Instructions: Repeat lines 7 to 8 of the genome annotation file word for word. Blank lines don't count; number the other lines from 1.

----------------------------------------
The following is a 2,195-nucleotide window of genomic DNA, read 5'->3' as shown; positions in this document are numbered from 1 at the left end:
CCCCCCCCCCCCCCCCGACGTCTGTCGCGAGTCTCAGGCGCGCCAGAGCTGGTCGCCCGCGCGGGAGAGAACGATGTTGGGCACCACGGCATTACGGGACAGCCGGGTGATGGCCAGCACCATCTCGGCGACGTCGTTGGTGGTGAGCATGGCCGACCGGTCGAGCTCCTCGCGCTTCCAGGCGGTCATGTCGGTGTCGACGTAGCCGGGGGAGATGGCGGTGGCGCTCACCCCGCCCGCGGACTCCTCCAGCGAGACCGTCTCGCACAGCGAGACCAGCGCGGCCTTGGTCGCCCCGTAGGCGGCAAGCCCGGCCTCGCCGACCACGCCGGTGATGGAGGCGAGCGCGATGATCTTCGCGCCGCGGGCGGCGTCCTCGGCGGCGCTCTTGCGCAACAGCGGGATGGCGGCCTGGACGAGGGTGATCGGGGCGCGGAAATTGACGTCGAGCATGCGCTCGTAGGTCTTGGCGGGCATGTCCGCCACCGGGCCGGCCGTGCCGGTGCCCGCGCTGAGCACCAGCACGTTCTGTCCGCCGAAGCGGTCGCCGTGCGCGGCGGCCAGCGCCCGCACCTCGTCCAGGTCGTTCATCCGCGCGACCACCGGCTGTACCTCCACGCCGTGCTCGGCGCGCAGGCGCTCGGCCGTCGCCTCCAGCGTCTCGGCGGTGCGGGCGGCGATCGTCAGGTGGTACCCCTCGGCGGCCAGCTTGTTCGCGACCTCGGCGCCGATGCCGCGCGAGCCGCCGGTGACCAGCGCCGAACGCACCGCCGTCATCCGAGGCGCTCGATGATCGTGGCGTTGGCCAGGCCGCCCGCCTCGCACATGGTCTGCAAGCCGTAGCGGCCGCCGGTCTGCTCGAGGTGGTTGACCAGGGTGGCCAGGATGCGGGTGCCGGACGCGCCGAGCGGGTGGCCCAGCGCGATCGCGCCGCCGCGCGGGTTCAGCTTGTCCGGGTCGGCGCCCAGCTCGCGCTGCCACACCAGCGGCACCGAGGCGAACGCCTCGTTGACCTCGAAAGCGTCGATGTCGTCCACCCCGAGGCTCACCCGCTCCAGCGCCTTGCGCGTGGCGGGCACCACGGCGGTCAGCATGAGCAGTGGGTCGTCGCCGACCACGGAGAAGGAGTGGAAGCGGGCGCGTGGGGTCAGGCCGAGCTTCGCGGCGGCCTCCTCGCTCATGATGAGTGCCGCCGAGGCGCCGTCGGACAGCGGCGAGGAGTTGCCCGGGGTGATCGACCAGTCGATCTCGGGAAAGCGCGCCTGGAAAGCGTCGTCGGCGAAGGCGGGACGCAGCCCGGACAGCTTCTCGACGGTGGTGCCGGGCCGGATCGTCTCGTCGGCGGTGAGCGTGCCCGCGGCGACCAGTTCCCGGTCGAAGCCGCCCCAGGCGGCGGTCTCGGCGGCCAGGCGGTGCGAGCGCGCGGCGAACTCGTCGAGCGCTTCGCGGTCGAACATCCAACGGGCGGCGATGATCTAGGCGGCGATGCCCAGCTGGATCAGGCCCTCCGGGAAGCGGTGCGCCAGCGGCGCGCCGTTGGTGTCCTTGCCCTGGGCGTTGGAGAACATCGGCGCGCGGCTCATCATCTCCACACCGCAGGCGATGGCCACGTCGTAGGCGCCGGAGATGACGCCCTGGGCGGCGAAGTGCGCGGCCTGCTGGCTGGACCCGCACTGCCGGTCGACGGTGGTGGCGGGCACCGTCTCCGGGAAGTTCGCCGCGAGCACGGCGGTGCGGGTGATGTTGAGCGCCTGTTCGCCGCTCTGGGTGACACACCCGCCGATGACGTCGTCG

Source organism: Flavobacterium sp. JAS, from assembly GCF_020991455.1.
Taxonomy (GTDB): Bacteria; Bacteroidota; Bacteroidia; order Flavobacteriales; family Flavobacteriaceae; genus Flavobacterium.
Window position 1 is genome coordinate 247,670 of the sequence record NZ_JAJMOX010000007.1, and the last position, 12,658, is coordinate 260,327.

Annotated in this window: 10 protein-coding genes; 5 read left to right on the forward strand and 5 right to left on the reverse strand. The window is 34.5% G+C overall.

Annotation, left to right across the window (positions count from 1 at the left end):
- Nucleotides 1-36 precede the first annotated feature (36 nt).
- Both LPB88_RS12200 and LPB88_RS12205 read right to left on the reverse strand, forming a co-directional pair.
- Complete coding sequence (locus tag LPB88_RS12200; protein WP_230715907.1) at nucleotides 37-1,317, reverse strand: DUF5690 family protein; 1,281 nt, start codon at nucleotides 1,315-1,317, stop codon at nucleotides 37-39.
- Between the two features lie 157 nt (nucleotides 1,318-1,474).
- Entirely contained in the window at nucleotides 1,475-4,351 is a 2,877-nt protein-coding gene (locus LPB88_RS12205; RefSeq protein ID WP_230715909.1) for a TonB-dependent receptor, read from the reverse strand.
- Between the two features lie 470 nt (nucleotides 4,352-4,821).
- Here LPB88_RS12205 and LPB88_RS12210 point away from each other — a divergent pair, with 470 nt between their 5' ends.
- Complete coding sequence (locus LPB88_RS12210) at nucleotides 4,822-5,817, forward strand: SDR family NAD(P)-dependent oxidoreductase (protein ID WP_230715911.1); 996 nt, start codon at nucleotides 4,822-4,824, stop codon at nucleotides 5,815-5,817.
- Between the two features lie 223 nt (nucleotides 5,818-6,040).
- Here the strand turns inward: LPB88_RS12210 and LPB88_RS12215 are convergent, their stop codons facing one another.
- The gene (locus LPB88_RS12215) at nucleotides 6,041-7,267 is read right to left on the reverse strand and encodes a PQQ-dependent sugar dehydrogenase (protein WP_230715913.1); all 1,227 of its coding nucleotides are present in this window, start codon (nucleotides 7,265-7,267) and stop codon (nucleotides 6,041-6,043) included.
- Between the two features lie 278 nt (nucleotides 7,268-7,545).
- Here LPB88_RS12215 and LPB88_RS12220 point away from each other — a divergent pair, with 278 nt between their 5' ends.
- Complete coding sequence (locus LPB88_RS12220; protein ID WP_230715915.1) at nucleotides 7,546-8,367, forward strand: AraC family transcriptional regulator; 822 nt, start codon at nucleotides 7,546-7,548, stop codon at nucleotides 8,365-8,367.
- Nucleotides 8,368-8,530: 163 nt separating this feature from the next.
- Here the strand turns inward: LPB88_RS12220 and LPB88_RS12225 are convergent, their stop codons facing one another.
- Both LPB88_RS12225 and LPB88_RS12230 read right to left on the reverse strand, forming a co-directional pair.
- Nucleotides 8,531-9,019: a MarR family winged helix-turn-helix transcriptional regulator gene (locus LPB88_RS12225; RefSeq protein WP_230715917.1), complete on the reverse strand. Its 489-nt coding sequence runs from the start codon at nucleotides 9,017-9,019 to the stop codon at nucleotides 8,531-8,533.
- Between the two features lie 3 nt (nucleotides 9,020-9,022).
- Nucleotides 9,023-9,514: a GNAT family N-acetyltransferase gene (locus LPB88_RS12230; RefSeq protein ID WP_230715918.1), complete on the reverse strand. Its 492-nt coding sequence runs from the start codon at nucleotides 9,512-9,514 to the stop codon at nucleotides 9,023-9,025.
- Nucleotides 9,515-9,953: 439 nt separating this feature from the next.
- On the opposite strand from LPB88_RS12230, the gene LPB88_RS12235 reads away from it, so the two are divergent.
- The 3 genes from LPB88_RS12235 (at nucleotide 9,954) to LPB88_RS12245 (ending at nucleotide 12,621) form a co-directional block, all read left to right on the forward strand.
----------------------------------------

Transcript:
Annotation, left to right across the window (positions count from 1 at the left end):
- Nucleotides 1-36 precede the first annotated feature (36 nt).